India takes baby steps to open up air travel, with 'air bubble' deals with some countries

The cities worst affected by the pandemic such as Delhi, Mumbai and Bengaluru are also among the country's aviation hubs.
The cities worst affected by the pandemic such as Delhi, Mumbai and Bengaluru are also among the country's aviation hubs.PHOTO: AFP

NEW DELHI - India has cautiously opened up limited air travel with a clutch of countries, including the US and United Arab Emirates.

American carrier United Airlines will have 18 flights from Newark and San Francisco to Delhi from Friday (July 17) till July 31 following an air bubble agreement between India and the US.

The flights follow an accusation by the US that India was unfairly operating paid flights under its repatriation programme amid the Covid-19 pandemic.

National carrier Air India, which has conducted the repatriation flights, will now be allowed to operate separate commercial flights based on demand with schedules that have yet to be finalised.

An air bubble agreement is a negotiated deal between two countries, chalking out restrictions and regulations under which flights by airlines of two countries can operate.

Similar air bubble agreements have been worked out with the UAE, France, Germany and negotiations with the UK are in the final stages. Flights to the UAE began on July 12.

Air France will operate 28 flights to Delhi/Mumbai and Bengaluru from Saturday (July 19) to Aug 1, said the civil aviation ministry.

"Until international civil aviation can reclaim its pre-Covid situation in terms of numbers, the answer will lie in bilateral air bubble agreements which will carry as many people as possible under defined conditions," Civil Aviation Minister Hardeep Singh Puri told a press conference on Thursday.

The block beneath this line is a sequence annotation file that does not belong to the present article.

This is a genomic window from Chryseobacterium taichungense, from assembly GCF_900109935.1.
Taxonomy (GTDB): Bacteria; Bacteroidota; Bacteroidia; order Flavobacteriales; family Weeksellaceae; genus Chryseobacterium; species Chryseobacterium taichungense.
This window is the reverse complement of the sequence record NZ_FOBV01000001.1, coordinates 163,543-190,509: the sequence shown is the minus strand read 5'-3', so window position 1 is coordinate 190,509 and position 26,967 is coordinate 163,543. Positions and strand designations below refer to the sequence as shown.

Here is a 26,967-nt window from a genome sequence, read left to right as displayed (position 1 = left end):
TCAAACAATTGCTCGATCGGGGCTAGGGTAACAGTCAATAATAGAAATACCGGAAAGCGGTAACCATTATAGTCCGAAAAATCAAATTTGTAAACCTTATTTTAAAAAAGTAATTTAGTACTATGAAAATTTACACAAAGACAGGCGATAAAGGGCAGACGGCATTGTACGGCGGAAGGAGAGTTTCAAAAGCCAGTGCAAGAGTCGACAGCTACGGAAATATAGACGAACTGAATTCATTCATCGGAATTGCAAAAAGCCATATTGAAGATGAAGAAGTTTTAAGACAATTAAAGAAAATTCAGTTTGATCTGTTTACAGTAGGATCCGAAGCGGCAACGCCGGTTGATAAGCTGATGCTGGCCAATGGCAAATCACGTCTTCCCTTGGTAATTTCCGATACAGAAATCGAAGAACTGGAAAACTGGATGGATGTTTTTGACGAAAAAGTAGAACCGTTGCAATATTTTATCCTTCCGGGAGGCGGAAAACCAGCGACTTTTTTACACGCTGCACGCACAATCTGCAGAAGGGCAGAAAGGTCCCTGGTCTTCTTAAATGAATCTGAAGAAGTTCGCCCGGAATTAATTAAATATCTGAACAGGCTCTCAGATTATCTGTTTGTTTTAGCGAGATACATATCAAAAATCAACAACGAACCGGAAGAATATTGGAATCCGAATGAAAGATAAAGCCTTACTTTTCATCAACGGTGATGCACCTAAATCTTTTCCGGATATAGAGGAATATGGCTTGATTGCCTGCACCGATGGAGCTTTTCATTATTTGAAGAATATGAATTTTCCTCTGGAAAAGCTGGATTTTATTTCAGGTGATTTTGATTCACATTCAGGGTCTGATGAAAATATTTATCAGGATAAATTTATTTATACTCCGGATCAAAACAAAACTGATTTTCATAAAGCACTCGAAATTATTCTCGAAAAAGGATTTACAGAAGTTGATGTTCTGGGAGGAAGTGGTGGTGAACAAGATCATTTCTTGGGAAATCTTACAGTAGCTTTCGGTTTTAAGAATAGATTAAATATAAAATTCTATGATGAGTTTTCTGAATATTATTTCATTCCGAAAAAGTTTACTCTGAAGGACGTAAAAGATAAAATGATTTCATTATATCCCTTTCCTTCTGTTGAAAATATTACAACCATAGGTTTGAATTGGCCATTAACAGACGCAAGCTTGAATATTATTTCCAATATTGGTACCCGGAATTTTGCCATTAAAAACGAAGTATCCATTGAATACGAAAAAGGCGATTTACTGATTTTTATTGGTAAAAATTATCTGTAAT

He said that apart from a valid visa, passengers would require additional government approval to travel under these agreements and that the arrangements would be reviewed at the end of two weeks.

"Because many countries are still imposing entry restrictions, as are we, it's not that anyone can travel from anywhere to anywhere. You need permission. These are in the initial experimental stage. We are operating under strict standard operating procedures."

He noted that these are "not normal commercial operations" and that the number of passengers also depend on the capacity for quarantine.

 
 
 

The civil aviation ministry has said domestic landing and quarantine rules will apply.

At Delhi airport, for instance, international arrivals have to undergo a seven-day quarantine at a designated facility and a further seven days at home.

India cancelled all international flights two days before a stringent lockdown on March 25, which also stopped travel within the country. The lockdown has since been eased in stages. All restrictions on cross country movement have been lifted but different cities and areas have continued to maintained restrictions to control the spread of the virus.

Domestic flights too have resumed but Covid-19 fears have kept people from travelling. Flights are operating at barely one third capacity since resumption of domestic flights.

The cities worst affected by the pandemic such as Delhi, Mumbai and Bengaluru are also among the country's aviation hubs, further complicating resumption of aviation activities.

"The fact is that they have to open up international travel and they are doing it very cautiously. They are taking baby steps and testing. This is a prelude to complete opening," said Mr Rajan Mehra, chief executive officer of Club One Air and former India head of Qatar Airways.

 
 

"Things are so uncertain. But this is a positive step. They need to keep moving forward instead of looking back."

India has been operating repatriation flights since May 7 to allow its citizens stranded overseas to return home.

More than 680,000 people have taken these repatriation flights, including from Singapore.